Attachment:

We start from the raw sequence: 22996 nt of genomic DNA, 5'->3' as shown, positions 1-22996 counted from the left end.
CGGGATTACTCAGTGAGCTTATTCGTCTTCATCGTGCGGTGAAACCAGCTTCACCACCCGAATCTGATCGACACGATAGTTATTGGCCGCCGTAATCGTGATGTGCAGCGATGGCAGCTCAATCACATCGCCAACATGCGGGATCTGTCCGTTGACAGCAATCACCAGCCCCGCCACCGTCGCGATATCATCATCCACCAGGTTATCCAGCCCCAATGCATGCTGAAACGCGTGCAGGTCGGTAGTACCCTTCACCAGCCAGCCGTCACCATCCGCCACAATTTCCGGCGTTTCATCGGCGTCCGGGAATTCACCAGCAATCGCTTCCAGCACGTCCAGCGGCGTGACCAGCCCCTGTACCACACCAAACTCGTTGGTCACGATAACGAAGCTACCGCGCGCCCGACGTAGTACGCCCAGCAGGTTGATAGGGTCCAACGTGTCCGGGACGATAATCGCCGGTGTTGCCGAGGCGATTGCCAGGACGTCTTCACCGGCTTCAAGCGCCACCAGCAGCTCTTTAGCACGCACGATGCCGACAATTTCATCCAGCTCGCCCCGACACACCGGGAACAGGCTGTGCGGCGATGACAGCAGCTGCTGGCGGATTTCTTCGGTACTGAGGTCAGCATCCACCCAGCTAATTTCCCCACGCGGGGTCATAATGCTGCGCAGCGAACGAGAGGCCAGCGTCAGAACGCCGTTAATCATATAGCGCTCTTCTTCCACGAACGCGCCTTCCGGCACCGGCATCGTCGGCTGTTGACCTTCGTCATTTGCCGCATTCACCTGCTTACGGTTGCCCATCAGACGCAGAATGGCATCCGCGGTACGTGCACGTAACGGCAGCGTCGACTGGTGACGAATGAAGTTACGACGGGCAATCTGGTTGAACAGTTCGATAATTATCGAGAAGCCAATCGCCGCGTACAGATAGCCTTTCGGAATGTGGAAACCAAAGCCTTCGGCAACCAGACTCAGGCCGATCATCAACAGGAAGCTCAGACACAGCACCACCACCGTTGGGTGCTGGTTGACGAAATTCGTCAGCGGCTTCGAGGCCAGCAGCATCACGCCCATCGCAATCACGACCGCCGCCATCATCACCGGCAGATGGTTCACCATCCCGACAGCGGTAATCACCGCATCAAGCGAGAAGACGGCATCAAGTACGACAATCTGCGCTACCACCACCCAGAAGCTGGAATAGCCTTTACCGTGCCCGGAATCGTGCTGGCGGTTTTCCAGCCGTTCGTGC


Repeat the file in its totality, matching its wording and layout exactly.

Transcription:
We start from the raw sequence: 22996 nt of genomic DNA, 5'->3' as shown, positions 1-22996 counted from the left end.
CGGGATTACTCAGTGAGCTTATTCGTCTTCATCGTGCGGTGAAACCAGCTTCACCACCCGAATCTGATCGACACGATAGTTATTGGCCGCCGTAATCGTGATGTGCAGCGATGGCAGCTCAATCACATCGCCAACATGCGGGATCTGTCCGTTGACAGCAATCACCAGCCCCGCCACCGTCGCGATATCATCATCCACCAGGTTATCCAGCCCCAATGCATGCTGAAACGCGTGCAGGTCGGTAGTACCCTTCACCAGCCAGCCGTCACCATCCGCCACAATTTCCGGCGTTTCATCGGCGTCCGGGAATTCACCAGCAATCGCTTCCAGCACGTCCAGCGGCGTGACCAGCCCCTGTACCACACCAAACTCGTTGGTCACGATAACGAAGCTACCGCGCGCCCGACGTAGTACGCCCAGCAGGTTGATAGGGTCCAACGTGTCCGGGACGATAATCGCCGGTGTTGCCGAGGCGATTGCCAGGACGTCTTCACCGGCTTCAAGCGCCACCAGCAGCTCTTTAGCACGCACGATGCCGACAATTTCATCCAGCTCGCCCCGACACACCGGGAACAGGCTGTGCGGCGATGACAGCAGCTGCTGGCGGATTTCTTCGGTACTGAGGTCAGCATCCACCCAGCTAATTTCCCCACGCGGGGTCATAATGCTGCGCAGCGAACGAGAGGCCAGCGTCAGAACGCCGTTAATCATATAGCGCTCTTCTTCCACGAACGCGCCTTCCGGCACCGGCATCGTCGGCTGTTGACCTTCGTCATTTGCCGCATTCACCTGCTTACGGTTGCCCATCAGACGCAGAATGGCATCCGCGGTACGTGCACGTAACGGCAGCGTCGACTGGTGACGAATGAAGTTACGACGGGCAATCTGGTTGAACAGTTCGATAATTATCGAGAAGCCAATCGCCGCGTACAGATAGCCTTTCGGAATGTGGAAACCAAAGCCTTCGGCAACCAGACTCAGGCCGATCATCAACAGGAAGCTCAGACACAGCACCACCACCGTTGGGTGCTGGTTGACGAAATTCGTCAGCGGCTTCGAGGCCAGCAGCATCACGCCCATCGCAATCACGACCGCCGCCATCATCACCGGCAGATGGTTCACCATCCCGACAGCGGTAATCACCGCATCAAGCGAGAAGACGGCATCAAGTACGACAATCTGCGCTACCACCACCCAGAAGCTGGAATAGCCTTTACCGTGCCCGGAATCGTGCTGGCGGTTTTCCAGCCGTTCGTGC